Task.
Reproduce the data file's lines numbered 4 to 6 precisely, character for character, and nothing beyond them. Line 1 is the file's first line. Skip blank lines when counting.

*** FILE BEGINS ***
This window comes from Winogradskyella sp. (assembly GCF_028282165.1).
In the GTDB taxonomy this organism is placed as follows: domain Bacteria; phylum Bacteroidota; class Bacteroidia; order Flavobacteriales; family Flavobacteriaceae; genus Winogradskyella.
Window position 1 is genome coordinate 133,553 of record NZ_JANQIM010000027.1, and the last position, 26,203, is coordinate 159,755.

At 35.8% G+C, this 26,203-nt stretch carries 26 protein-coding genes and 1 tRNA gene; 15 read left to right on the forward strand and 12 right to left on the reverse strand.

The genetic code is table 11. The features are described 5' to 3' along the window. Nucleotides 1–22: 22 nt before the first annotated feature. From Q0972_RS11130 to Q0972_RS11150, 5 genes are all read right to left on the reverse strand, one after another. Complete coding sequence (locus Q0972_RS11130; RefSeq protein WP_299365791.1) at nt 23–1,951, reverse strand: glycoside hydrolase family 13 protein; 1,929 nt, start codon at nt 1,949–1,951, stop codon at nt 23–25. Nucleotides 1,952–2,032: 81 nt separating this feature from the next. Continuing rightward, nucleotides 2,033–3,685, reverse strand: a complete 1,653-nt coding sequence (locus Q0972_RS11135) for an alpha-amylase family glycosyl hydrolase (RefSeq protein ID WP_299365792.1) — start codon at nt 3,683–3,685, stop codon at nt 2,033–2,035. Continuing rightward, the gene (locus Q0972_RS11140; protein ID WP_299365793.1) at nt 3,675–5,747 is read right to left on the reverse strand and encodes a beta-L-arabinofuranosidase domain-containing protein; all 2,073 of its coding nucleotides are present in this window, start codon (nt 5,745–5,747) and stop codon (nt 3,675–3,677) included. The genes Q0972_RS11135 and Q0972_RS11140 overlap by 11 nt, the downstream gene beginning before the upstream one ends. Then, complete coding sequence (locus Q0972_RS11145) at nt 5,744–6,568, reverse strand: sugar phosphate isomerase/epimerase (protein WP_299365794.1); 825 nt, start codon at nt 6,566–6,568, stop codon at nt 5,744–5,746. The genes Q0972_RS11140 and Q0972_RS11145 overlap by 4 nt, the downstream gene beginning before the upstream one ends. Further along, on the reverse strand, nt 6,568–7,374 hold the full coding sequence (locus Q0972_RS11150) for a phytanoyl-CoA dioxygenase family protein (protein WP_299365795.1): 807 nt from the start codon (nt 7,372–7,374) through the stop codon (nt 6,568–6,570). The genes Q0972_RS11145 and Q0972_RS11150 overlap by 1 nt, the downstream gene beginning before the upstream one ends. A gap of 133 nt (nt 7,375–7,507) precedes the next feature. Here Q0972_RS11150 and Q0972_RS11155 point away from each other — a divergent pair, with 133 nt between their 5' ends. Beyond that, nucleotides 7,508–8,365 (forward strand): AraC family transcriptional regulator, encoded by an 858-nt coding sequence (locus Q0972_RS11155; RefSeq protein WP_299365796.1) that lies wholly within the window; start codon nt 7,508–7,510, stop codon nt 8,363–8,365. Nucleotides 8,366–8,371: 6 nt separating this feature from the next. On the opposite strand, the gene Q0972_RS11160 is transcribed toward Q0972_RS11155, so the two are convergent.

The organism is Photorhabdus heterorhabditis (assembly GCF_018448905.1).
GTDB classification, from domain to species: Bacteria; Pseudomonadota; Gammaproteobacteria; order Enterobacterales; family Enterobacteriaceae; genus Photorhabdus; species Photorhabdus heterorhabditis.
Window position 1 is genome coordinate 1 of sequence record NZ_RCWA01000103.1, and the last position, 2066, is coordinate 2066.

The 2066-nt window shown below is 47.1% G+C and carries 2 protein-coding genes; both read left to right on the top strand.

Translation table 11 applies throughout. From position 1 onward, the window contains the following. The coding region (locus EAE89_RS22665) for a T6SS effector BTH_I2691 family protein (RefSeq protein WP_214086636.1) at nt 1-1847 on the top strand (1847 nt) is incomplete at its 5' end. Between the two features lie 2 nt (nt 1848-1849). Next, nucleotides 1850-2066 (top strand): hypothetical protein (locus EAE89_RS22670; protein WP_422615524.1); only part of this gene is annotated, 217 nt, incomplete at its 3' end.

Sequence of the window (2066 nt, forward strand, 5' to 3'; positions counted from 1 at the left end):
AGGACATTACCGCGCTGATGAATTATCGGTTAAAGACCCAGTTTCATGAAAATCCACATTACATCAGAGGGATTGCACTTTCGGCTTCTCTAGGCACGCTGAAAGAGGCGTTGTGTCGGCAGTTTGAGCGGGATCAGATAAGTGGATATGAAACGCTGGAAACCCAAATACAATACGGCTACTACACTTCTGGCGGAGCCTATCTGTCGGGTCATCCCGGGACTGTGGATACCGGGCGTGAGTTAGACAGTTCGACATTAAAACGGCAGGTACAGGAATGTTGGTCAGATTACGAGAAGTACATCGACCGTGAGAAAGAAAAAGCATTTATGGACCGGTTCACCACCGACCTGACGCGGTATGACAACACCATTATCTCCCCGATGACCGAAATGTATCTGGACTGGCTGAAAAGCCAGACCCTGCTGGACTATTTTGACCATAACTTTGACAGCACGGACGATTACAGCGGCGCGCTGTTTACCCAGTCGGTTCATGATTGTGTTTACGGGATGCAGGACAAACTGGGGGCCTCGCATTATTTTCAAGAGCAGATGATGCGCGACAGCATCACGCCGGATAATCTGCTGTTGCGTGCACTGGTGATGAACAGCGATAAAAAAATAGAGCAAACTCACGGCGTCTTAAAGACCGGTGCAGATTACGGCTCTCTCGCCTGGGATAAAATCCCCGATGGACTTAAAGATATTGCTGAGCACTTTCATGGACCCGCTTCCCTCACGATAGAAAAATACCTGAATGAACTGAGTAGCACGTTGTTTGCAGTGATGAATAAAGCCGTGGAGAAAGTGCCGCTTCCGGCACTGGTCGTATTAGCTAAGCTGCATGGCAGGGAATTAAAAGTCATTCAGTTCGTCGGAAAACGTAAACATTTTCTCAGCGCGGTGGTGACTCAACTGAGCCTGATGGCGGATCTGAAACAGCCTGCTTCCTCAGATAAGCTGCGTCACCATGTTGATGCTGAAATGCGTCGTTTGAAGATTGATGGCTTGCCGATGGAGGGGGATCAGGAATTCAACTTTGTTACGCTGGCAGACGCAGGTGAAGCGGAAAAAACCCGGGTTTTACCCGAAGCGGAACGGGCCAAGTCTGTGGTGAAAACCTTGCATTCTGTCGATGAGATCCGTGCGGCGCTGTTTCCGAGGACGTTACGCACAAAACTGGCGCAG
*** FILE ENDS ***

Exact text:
At 35.8% G+C, this 26,203-nt stretch carries 26 protein-coding genes and 1 tRNA gene; 15 read left to right on the forward strand and 12 right to left on the reverse strand.

The genetic code is table 11. The features are described 5' to 3' along the window. Nucleotides 1–22: 22 nt before the first annotated feature. From Q0972_RS11130 to Q0972_RS11150, 5 genes are all read right to left on the reverse strand, one after another. Complete coding sequence (locus Q0972_RS11130; RefSeq protein WP_299365791.1) at nt 23–1,951, reverse strand: glycoside hydrolase family 13 protein; 1,929 nt, start codon at nt 1,949–1,951, stop codon at nt 23–25. Nucleotides 1,952–2,032: 81 nt separating this feature from the next. Continuing rightward, nucleotides 2,033–3,685, reverse strand: a complete 1,653-nt coding sequence (locus Q0972_RS11135) for an alpha-amylase family glycosyl hydrolase (RefSeq protein ID WP_299365792.1) — start codon at nt 3,683–3,685, stop codon at nt 2,033–2,035. Continuing rightward, the gene (locus Q0972_RS11140; protein ID WP_299365793.1) at nt 3,675–5,747 is read right to left on the reverse strand and encodes a beta-L-arabinofuranosidase domain-containing protein; all 2,073 of its coding nucleotides are present in this window, start codon (nt 5,745–5,747) and stop codon (nt 3,675–3,677) included. The genes Q0972_RS11135 and Q0972_RS11140 overlap by 11 nt, the downstream gene beginning before the upstream one ends. Then, complete coding sequence (locus Q0972_RS11145) at nt 5,744–6,568, reverse strand: sugar phosphate isomerase/epimerase (protein WP_299365794.1); 825 nt, start codon at nt 6,566–6,568, stop codon at nt 5,744–5,746. The genes Q0972_RS11140 and Q0972_RS11145 overlap by 4 nt, the downstream gene beginning before the upstream one ends. Further along, on the reverse strand, nt 6,568–7,374 hold the full coding sequence (locus Q0972_RS11150) for a phytanoyl-CoA dioxygenase family protein (protein WP_299365795.1): 807 nt from the start codon (nt 7,372–7,374) through the stop codon (nt 6,568–6,570). The genes Q0972_RS11145 and Q0972_RS11150 overlap by 1 nt, the downstream gene beginning before the upstream one ends. A gap of 133 nt (nt 7,375–7,507) precedes the next feature. Here Q0972_RS11150 and Q0972_RS11155 point away from each other — a divergent pair, with 133 nt between their 5' ends. Beyond that, nucleotides 7,508–8,365 (forward strand): AraC family transcriptional regulator, encoded by an 858-nt coding sequence (locus Q0972_RS11155; RefSeq protein WP_299365796.1) that lies wholly within the window; start codon nt 7,508–7,510, stop codon nt 8,363–8,365. Nucleotides 8,366–8,371: 6 nt separating this feature from the next. On the opposite strand, the gene Q0972_RS11160 is transcribed toward Q0972_RS11155, so the two are convergent.

The organism is Photorhabdus heterorhabditis (assembly GCF_018448905.1).